Passwords? Fingerprints? Face recognition? It’s all questionable.

I unlock my smartphone with a fingerprint, which is pretty secure. Owners of the new Apple iPhone X unlock theirs with their faces – which is reported to be hackable with a mask. My tablet is unlocked with a six-digit numerical code, which is better than four digits or a pattern. I log into my laptop with an alphanumeric password. Many online services, including banks and SaaS applications, require their own passwords.

It’s a mess! Not the least because lazy humans tend to reuse passwords, so that if a username and password for one service is stolen, criminals can try using that same combination on other services. Hackers steal your email and password from some insecure e-commerce site’s breach? They’ll try that same ID and password on Facebook, LinkedIn, eBay, Amazon, Walmart.com, Gmail, Office 365, Citibank, Fidelity, Schwab… you get the idea.

Two more weaknesses: Most people don’t change their passwords frequently, and the passwords that they choose are barely more secure than ABCD?1234. And while biometrics are good, they’re not always sufficient. Yes, my smartphone has a fingerprint sensor, but my laptop doesn’t. Sure, companies can add on such technology, but it’s a kludge. It’s not a standard, and certainly I can’t log into my Amazon.com account with a fingerprint swipe.

Passwords Spell Out Trouble

The 2017 Verizon Data Breach Report reports that 81% of hacking-related breaches leverage either stolen or weak passwords. That’s the single biggest tactic used in breaches – followed by actual hacking, at 62%, and malware, at 51%.

To quote from the report: “… if you are relying on username/email address and password, you are rolling the dice as far as password re-usage from other breaches or malware on your customers’ devices are concerned.” About retailers specifically — which is where we see a lot of breaches — Verizon writes: “Their business is their web presence and thus the web application is the prime target of compromise to harvest data, frequently some combination of usernames, passwords (sometimes encrypted, sometimes not), and email addresses.”

By the way, I am dismayed by the common use of a person’s email address instead of a unique login name by many retailers and online services. That reduces the bits of data that hackers or criminals need. It’s pretty easy to figure out my email address, which means that to get into my bank account, all you need is to guess or steal my password. But if my login name was a separate thing, like WeinerDogFancier, you’d have to know that andfind my password. On the other hand, using the email address makes things easier for programmers, and presumably for users as well. As usual, convenience beats security.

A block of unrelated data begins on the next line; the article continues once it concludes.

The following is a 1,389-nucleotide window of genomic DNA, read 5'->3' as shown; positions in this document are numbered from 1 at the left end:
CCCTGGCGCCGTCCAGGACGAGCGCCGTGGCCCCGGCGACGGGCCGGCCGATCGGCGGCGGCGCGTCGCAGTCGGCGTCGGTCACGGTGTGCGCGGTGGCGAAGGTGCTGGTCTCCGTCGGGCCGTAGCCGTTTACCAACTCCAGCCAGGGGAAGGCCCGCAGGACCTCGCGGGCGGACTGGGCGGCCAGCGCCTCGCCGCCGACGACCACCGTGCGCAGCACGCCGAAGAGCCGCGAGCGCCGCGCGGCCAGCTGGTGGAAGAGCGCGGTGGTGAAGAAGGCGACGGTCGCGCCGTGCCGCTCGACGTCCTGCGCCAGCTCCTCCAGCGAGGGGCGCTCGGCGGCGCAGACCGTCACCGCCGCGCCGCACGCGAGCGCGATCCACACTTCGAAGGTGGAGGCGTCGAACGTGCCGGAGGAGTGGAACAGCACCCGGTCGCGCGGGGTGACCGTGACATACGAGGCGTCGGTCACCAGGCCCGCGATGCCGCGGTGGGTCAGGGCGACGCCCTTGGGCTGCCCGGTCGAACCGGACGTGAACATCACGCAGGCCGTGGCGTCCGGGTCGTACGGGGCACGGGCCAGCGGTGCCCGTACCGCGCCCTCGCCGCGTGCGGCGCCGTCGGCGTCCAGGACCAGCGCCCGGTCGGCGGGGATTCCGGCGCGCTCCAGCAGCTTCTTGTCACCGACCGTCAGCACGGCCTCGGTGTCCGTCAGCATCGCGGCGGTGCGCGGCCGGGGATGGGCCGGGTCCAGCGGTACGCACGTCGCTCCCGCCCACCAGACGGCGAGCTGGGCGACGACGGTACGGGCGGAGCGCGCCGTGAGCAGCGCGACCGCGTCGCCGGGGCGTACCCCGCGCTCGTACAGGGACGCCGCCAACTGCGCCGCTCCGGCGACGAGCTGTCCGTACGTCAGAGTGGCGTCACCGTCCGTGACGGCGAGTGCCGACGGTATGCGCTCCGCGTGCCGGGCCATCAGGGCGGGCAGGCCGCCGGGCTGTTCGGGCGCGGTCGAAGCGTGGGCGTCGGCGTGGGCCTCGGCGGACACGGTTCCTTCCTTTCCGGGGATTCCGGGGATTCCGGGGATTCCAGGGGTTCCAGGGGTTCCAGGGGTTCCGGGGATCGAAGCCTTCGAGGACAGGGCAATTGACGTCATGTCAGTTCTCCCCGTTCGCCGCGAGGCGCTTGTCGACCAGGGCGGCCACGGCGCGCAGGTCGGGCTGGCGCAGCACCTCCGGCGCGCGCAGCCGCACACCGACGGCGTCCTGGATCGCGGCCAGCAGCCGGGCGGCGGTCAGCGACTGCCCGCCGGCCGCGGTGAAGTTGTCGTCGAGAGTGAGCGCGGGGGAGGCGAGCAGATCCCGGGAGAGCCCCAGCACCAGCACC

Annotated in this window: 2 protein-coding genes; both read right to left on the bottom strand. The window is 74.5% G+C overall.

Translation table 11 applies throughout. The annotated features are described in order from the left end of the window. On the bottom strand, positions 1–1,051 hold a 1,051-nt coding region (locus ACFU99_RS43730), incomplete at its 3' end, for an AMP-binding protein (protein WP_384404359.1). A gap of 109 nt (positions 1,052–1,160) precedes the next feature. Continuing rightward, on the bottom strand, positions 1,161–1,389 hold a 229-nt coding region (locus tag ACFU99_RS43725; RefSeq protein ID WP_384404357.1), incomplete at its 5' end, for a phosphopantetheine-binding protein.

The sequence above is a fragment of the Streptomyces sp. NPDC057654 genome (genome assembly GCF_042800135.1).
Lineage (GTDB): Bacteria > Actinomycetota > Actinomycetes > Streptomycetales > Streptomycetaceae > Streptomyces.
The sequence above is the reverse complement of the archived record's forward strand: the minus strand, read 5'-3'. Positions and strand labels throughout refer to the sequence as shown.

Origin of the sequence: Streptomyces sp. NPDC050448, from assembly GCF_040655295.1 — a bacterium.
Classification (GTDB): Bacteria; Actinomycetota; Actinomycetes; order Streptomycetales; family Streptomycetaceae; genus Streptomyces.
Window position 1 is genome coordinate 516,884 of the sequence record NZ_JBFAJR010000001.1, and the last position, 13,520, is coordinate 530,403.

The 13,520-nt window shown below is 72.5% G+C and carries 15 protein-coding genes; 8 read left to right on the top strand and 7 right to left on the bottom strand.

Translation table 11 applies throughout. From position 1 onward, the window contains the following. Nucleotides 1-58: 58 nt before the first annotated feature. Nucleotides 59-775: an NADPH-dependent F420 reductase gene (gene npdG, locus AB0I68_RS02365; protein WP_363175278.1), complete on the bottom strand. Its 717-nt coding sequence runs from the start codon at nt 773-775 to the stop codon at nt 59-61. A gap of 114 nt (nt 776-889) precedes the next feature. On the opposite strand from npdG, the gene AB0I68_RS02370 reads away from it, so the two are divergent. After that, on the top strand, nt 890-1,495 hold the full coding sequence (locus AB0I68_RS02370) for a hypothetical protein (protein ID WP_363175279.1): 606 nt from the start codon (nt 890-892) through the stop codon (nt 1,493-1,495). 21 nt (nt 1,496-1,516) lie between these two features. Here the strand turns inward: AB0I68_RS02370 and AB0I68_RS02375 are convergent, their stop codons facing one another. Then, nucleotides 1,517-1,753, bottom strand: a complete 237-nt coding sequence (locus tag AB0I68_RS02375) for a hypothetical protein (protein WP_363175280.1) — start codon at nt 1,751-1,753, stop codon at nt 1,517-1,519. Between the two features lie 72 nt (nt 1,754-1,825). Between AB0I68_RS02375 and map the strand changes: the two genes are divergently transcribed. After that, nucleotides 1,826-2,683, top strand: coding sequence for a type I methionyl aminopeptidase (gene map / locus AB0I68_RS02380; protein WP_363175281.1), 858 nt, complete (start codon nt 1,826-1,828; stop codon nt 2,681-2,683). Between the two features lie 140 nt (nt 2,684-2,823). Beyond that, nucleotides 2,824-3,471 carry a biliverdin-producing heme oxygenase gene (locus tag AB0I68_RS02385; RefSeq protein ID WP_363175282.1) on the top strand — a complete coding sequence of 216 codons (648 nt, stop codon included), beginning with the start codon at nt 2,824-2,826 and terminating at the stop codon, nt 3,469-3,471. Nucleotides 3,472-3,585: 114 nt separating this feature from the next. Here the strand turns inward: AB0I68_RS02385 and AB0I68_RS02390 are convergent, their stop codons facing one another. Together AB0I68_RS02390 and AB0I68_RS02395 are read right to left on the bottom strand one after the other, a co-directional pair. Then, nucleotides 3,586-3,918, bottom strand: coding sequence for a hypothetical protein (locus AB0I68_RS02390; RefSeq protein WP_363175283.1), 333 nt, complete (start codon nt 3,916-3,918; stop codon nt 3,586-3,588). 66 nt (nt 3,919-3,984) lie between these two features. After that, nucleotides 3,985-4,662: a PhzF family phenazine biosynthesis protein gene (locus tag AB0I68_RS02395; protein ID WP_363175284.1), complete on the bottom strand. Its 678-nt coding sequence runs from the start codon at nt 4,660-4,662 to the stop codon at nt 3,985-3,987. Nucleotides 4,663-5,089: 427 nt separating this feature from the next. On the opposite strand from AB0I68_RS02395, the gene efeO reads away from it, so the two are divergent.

Too Much Hanging on a Single Identity

The Deloitte breach, which was discovered in March 2017, succeeded because an administrator account had basically unfettered access to everything. And that account wasn’t secured by two-factor authentication. There were apparently no secondary password protecting critical assets, even from an authenticated user.

As the Guardian wrote in “Deloitte hit by cyber-attack revealing clients’ secret emails,”

The hacker compromised the firm’s global email server through an “administrator’s account” that, in theory, gave them privileged, unrestricted “access to all areas”. The account required only a single password and did not have “two-step“ verification, sources said. Emails to and from Deloitte’s 244,000 staff were stored in the Azure cloud service, which was provided by Microsoft. This is Microsoft’s equivalent to Amazon Web Service and Google’s Cloud Platform. In addition to emails, the Guardian understands the hackers had potential access to usernames, passwords, IP addresses, architectural diagrams for businesses and health information. Some emails had attachments with sensitive security and design details.

There are no universal solutions to the password scourge. However, there are some best practices:

  • Don’t trust any common single-factor authentication scheme completely; they can all be bypassed or hacked.
  • Require two-factor authentication from any new device, for access outside of normal working hours or geographies, or potentially even a new IP address.
  • Look into schemes that require removable hardware, such as a USB dongle, as a third factor.
  • Secure valuable assets, such as identity databases, with additional protections. They should be encrypted and blocked from download.
  • Consider disabling remote access to such assets, and certainly disable the ability to download the results of identity or customer database searches.
  • If it’s possible to use biometrics or other hardware-based authentication, do so.

Passwords are B.S.

You might enjoy this riff on passwords by Jeff Atwood in his blog, Coding Horror. Be sure to read the comments.